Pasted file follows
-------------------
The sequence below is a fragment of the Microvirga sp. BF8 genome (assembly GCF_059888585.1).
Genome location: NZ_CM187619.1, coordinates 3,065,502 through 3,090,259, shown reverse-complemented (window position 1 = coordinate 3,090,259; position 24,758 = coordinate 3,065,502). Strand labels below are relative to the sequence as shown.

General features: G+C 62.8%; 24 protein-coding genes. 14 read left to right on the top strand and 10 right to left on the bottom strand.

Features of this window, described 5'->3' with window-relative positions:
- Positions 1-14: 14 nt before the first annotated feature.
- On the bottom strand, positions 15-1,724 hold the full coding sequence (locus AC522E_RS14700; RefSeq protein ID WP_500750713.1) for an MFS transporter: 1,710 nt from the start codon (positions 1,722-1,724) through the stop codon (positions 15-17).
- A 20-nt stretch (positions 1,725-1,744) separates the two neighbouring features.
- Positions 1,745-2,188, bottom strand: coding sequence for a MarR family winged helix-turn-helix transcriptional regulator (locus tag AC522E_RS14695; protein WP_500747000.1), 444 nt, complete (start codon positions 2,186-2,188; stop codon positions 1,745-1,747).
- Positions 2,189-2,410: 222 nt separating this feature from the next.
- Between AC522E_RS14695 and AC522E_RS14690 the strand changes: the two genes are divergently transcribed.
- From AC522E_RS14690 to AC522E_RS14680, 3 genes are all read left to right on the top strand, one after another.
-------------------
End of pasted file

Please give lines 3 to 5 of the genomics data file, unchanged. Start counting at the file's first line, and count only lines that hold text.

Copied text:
General features: G+C 62.8%; 24 protein-coding genes. 14 read left to right on the top strand and 10 right to left on the bottom strand.

Features of this window, described 5'->3' with window-relative positions:
- Positions 1-14: 14 nt before the first annotated feature.